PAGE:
Guttman, Michelle and Barbara A. Mowder. 2005. “The ACT Training Program: The Future of Violence Prevention Aimed at Young Children and Their Caregivers.” Journal of Early Childhood and Infant Psychology 1:25-36.

Knox, Michele, Kimberly Burkhart, and Aaron Cromly. 2013. “Supporting Positive Parenting in Community Health Centers: The ACT Raising Safe Kids Program.” Journal of Community Psychology 41(4):395–407.

Knox, Michele, Kimberly Burkhart, and Tasha Howe. 2011. “Effects of the ACT Raising Safe Kids Parenting Program on Children’s Externalizing Problems.” Family Relations 60:491-503.

Knox, Michele S., Kimberly Burkhart, and Kimberly E. Hunter. 2011. “ACT Against Violence Parents Raising Safe Kids Program: Effects on Maltreatment-Related Parenting Behaviors and Beliefs.” Journal of Family Issues 32(1):55-74. (This study was reviewed but did not meet CrimeSolutions.gov criteria for inclusion in the overall program rating.)

Mowder, Melissa H. and Stephanie L. Orland. 2006. “The ACT Against Violence Training Program: Targeting Pre-Service Elementary School Teachers.” Journal of Early Childhood and Infant Psychology 2:40-50.

Porter, Breanne and Tasha Howe. 2008. Pilot Evaluation of the ‘ACT Parents Raising Safe Kids’ Violence Prevention Program.” Journal of Child and Adolescent Trauma 1:193-206. DOI: 10.1080/19361520802279158.

Silva, Julia M. and Adrienne Randall. 2005. “Giving Psychology Away: Educating Adults to ACT Against Early Childhood Violence.” Journal of Early Childhood and Infant Psychology 1:37-43.

Thomas, Volker, Nilufer Kafescioglu, and Dreama Plybon Love. 2009. “Evaluation of the Adults and Children Together (ACT) Against Violence Training Program with Child Care Providers.” Journal of Early Childhood and Infant Psychology 5:141-156.

Thornton, Timothy N., Carole A. Craft, Linda L. Dahlberg, Barbara S. Lynch, and Katie Baer. 2002. Best Practices of Youth Violence Prevention: A Sourcebook for Community Action (Revision). Atlanta, GA: Centers for Disease Control and Prevention, National Center for Injury Prevention and Control.
http://www.cdc.gov/violenceprevention/pub/yv_bestpractices.html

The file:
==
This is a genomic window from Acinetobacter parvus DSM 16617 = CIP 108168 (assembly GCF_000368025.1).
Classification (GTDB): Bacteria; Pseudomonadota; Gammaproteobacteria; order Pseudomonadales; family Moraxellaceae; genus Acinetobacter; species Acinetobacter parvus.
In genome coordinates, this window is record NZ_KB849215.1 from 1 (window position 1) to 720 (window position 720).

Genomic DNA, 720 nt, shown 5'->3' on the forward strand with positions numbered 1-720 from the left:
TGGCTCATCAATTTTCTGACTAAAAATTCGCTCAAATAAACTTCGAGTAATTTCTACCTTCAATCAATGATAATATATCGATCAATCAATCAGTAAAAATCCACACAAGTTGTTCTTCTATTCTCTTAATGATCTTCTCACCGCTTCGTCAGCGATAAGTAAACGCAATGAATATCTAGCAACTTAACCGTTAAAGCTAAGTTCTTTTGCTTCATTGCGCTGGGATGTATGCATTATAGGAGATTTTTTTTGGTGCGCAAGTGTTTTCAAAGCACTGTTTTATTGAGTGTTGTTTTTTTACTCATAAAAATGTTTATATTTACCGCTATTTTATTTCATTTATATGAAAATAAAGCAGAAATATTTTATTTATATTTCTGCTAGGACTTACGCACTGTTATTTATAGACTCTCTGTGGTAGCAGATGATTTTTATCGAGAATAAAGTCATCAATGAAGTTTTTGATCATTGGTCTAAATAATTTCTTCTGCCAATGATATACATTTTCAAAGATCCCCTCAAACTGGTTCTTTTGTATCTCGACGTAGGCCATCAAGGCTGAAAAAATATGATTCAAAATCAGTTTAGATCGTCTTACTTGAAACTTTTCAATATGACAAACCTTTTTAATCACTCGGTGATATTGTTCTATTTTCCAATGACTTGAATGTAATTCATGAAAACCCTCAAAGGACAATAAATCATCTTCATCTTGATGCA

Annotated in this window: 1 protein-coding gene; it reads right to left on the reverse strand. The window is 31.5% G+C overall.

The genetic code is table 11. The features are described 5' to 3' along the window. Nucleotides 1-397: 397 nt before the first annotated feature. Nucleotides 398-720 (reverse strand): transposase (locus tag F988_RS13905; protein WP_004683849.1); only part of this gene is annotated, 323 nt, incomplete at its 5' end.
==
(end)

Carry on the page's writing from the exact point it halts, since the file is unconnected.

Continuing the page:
Weymouth, Lindsay A. and Tasha R. Howe. 2011. “A multi-site evaluation of Parents Raising Safe Kids Violence Prevention Program.” Children and Youth Services Review 33:1960-1967.

Weymouth, Lindsay A. 2010. “ACT Against Violence: A Multi-Site Evaluation of the Parents Raising Safe Kids Program.” Master’s Thesis, Humboldt State University: 1-108.
http://humboldt-dspace.calstate.edu/bitstream/handle/2148/638/lindsay%2Bthesis%2Bfinal%2B2%5B1%5D.pdf
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Program Snapshot

Age: 25 - 45

Gender: Both

Race/Ethnicity: Black, American Indians/Alaska Native, Asian/Pacific Islander, Hispanic, White, Other

Geography: Urban

Setting (Delivery): Other Community Setting

Program Type: Community Awareness/Mobilization, Conflict Resolution/Interpersonal Skills, Parent Training, Children Exposed to Violence, Violence Prevention

Targeted Population: Children Exposed to Violence, Families

Current Program Status: Active

Listed by Other Directories: Child Exposure to Violence Evidence Based Guide

Program Developer:
Julia Da Silva
Director, APA Violence Prevention Office
American Psychological Association
750 First Street NE
Washington DC 20002
Phone: 202.336.5817
Website
Email

Researcher:
Sharon Portwood
Executive Director, Institute for Social Capital/Professor, Department of Public Health Sciences
University of North Carolina at Charlotte, Department of Public Health Sciences
9201 University City Blvd CHHS 427
Charlotte NC 28223
Phone: 704.687.7916
Website
Email

Training and TA Provider:
Julia Da Silva
Director, APA Violence Prevention Office
American Psychological Association
750 First Street NE
Washington DC 20002
Phone: 202.336.5817
Website
Email